South China needs raw materials - plastic scrap from used printers and PCs, copper wire.   Accra wants nice black TV sets and low-P4, even high P3 computers.  The bandwidth in Accra makes demand for "quad core" or very fast PCs less important.  The "sweet spot" in Africa is PCs that are at the top end of the scrap heap... they want to buy functional or repairable Pentiums, but to pay scrap price.  But they don't accept P1 or P2, which are actually much higher scrap value than P3-P4.

3,000 cars above, 1 car here.  Which do you remember?
In China, it's about raw materials for recycling into new products, and some refurbishable goods which are re-manufactured and then re-exported (to Africa largely) as "white box" product.

Sorry, no one is paying $5 for products plus $8 in shipping to break and burn the item in primitive conditions.  It's a boldfaced lie.   The "watchdogs" lied to you.   The burned hulls are the "along for the ride" product, exactly as I explained in 2001.  And I never charged you money for my advice.

It's a lot like scrap cars.  If you study used car sales, you will find that Cuba imports different used cars than Syria does, and that neither nation sets used cars on fire for scrap metal.   If the story is really about fires for scrap, who the hell cares what brand they are burning?

I love my geek friends.  I don't mind writing about them non-stop.  If watchdogs stop insulting them and racially profiling them, I could stop my crusade.  But if you tell a boldfaced lie, I'll wrap it around your neck every single day.  Oz has spoken?  Here's your broom.

 There's a new version of this Neil Young (CSNY) "Ohio" song coming, which I'm kind of sponsoring.  I'm excited to see and hear it.  Mellow Yellow of Vermont meets Khaled Said.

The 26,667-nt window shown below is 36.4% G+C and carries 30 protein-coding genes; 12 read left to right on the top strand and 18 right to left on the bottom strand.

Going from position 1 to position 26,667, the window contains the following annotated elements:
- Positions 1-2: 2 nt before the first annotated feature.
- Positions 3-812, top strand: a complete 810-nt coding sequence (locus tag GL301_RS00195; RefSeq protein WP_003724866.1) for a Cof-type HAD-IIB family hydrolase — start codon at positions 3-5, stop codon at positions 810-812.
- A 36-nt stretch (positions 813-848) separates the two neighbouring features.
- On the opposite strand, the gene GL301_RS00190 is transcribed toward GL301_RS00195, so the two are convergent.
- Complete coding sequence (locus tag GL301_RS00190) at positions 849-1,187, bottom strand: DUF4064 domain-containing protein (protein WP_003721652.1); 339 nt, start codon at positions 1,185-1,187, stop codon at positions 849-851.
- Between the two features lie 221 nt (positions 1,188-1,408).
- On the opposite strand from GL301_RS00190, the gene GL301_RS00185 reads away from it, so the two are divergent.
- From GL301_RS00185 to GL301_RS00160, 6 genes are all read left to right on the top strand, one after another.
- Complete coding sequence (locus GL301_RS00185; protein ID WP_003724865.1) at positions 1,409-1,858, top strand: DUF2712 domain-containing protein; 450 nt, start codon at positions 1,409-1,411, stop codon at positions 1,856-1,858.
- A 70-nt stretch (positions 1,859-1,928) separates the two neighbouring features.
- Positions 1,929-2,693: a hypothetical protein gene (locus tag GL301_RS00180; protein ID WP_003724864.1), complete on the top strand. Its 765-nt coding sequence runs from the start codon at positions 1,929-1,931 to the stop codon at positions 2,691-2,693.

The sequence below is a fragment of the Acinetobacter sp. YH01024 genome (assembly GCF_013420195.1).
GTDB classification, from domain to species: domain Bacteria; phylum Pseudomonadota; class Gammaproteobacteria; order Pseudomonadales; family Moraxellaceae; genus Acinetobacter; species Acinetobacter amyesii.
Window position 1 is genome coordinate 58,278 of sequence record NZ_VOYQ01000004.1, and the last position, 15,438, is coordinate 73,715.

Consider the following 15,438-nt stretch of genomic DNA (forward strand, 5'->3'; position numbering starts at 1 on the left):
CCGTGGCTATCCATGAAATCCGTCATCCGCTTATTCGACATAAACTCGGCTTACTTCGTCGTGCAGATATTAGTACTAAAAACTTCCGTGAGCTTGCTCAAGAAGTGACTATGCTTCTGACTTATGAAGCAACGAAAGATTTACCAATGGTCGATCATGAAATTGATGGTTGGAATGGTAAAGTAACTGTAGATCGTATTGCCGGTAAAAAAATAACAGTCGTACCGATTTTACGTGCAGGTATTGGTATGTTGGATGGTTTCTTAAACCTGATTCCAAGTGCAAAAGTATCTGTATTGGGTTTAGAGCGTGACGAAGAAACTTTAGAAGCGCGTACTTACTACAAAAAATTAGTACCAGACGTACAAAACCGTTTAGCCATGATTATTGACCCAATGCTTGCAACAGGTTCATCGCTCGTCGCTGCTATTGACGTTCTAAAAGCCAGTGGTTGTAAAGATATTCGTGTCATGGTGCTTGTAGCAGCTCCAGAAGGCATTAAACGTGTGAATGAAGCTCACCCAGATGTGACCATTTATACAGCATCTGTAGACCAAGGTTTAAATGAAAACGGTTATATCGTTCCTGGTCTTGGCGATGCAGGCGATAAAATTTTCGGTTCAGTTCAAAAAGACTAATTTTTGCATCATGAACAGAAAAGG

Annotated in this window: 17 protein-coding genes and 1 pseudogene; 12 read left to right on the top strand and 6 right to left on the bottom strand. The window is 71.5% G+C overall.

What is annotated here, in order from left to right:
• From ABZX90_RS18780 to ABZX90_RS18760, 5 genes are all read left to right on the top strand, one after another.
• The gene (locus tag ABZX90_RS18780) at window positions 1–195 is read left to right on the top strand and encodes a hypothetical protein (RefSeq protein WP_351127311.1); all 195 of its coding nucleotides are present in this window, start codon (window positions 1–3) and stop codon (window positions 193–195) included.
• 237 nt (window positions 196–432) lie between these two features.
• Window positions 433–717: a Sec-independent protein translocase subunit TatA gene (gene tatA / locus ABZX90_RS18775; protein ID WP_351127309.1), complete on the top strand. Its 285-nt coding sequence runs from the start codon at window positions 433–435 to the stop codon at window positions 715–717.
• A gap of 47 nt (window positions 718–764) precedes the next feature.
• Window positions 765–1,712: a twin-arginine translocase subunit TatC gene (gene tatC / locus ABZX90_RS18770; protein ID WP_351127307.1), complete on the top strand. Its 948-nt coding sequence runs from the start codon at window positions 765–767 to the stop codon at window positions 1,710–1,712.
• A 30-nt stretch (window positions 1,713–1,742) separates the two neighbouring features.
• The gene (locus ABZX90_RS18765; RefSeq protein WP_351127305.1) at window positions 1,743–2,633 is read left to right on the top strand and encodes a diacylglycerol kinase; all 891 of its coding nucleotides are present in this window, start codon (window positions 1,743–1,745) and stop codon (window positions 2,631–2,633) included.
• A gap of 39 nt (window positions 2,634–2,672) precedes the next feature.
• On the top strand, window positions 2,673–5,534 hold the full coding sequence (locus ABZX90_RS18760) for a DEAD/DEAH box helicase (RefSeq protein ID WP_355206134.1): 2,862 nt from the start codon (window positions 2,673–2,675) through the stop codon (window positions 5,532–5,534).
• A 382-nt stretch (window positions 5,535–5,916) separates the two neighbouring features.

Sale of working and repairable computers to developing nations, branded "e-waste", has become to this generation what "interracial marriage" was in the 1950s and 60s.  Environmental justice is good, exporting toxic waste to poor countries is bad.  Got it.   But although Domestic abuse is bad, and bad "ewaste" dumping is bad - Race has nothing to do with either problem. 

Repeatedly insinuating that interracial marriage correlates with domestic abuse, or that technicians in Senegal, Ghana, Egypt and Angola are "primitive" may get press, but it is not something to be proud of.  The Accidental Racists are creating a war on internet with the same outcomes as other prohibitionist policies.  We can differ in opinion, but stating as fact that the Geeks of Color are importing 80% waste is like stating that 80% of interacial marriages wind up in domestic abuse.   It's a galling statistic because it's a complete lie, it is made up from whole cloth, there is nothing behind it, and CBS and USA Today and other major publications should look in the mirror and ask themselves how many times they have printed it.

Your opinion is that my friends in Africa, Asia and Latin America and I should not do recycling and reuse business together.  Stop creating myths about "e-waste".   Touche pas a mon pote.